You are here
CQC rates Ellesmere Port care home Inadequate and places it into special measures
The Care Quality Commission (CQC) has put Atherton Lodge, based in Ellesmere Port, Cheshire into special measures to protect people using the service, after rating them as Inadequate following an inspection in August this year.
Atherton Lodge is a privately owned two-storey detached property that has been converted and extended into a care home. It is registered to provide accommodation for up to 40 older people who require personal and nursing care. At the time of the inspection there were 40 people living at the service.
We ask five questions, are services; safe, effective, caring, responsive and well-led. Overall, Atherton Lodge has been rated Inadequate for all of these individual questions and has therefore been rated as Inadequate overall.
Debbie Westhead, Deputy Chief Inspector of Adult Social Care in the North, said:
“People are entitled to services which provide safe, effective, compassionate and high quality care. We found the care provided by Atherton Lodge fell a very long way short of what we expect services to provide, which is why we have intervened to keep people using this service safe.
“We were very concerned that vulnerable people using this service were not being kept from actual or potential harm. We found that their basic physical, medical, emotional and mental needs were not being met.
“Atherton Lodge also advertised themselves as able to care for people living with dementia. However we found that the accommodation, adaptations, stimulation and specialised support was not in place to support people with these health conditions.
“People were left unattended, skilled staff were not always on duty, medicines weren’t always given to the right people at the right time, and people did not have a choice of nutritious meals and drinks. This simply isn’t good enough.
“We are now considering the appropriate enforcement action to the breaches in regulation we found at Atherton Lodge.”
Inspectors found that staff did not always recognise safeguarding incidents and therefore action was not always taken to ensure that people were kept safe or to prevent such an incident from happening again. The recording system was poor and incidents were rarely followed up to ensure people’s safety or improve their care.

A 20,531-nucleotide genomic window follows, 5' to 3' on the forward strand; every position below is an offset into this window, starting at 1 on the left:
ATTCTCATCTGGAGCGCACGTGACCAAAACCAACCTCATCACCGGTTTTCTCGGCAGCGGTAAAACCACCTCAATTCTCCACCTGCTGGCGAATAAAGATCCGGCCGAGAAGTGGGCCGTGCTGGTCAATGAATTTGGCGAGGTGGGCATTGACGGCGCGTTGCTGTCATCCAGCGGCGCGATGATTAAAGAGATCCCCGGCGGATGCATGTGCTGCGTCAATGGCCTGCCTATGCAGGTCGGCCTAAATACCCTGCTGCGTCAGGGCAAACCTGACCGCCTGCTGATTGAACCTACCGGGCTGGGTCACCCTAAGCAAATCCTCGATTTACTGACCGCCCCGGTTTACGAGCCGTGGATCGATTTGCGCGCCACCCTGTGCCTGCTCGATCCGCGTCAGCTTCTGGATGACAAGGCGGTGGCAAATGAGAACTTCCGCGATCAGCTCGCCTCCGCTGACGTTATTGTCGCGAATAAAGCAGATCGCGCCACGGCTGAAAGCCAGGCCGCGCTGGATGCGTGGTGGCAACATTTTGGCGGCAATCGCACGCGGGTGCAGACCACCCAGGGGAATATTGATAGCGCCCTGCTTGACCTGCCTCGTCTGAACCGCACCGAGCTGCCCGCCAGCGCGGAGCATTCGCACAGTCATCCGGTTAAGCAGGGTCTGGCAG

CQC saw insufficient levels of staff available to meet people’s needs with many of the lounge areas often left unattended.
Atherton Lodge failed to demonstrate to inspectors how they knew that the right number of skilled and experienced staff were available at all times to meet the needs of the people who used the service.
It was also very worrying how unsafe the management of medicines remained at Atherton Lodge, despite CQC telling them to improve in this area at a previous inspection. People did not get the medicines that they required as medicines were not always available. Inspectors also found it concerning that the medicines room was left unattended and that medication which was signed for as given, was found on the floor or tables.
At the time of the inspection, CQC saw that the service provided support to some adults who were under 65 and others with a functional mental illness which is not in accordance with their Statement of Purpose. Staff at Atherton Lodge did not have the skills and knowledge to support these individuals.
The Statement of Purpose also stated that the service can provide support to people living with dementia who require personal or nursing needs and also people with sensory impairment. We found that the accommodation, adaptations, stimulation and specialised support was not in place to support people with these health conditions which meant that staff could not meet people's needs.
For further information, please contact Kerri James, CQC Regional Engagement Communications Officer by email email@example.com or by phone on 07464 92 9966.
Journalists wishing to speak to the press office outside of office hours can find out how to contact the team here.
Please note: the press office is unable to advise members of the public on health or social care matters. For general enquiries, please call 03000 61 61 61.
- Last updated:
- 29 May 2017
Notes to editors
Providers are required by law to display their ratings on their premises and on their websites so that the public can see their rating quickly and easily. This should be done within 21 days of publication of their inspection report. Further information on the requirement for providers to prominently display their CQC ratings.